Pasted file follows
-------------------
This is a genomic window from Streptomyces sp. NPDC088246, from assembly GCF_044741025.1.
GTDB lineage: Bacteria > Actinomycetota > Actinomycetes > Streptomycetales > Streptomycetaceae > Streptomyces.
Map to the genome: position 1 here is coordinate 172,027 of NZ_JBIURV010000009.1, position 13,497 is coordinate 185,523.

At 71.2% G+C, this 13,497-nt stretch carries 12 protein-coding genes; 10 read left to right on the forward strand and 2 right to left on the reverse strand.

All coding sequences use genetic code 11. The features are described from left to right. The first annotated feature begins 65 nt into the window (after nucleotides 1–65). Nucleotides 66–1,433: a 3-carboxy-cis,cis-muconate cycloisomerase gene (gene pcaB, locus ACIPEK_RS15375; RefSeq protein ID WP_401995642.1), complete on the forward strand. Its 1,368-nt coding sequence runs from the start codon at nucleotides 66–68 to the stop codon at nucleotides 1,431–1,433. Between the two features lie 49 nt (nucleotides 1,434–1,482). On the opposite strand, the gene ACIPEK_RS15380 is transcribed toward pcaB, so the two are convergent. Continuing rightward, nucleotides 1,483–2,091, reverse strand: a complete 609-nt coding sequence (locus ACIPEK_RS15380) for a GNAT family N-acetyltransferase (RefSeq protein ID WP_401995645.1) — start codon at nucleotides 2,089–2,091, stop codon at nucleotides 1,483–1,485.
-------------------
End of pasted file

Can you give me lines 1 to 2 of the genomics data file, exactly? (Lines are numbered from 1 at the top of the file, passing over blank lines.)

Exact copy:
This is a genomic window from Streptomyces sp. NPDC088246, from assembly GCF_044741025.1.
GTDB lineage: Bacteria > Actinomycetota > Actinomycetes > Streptomycetales > Streptomycetaceae > Streptomyces.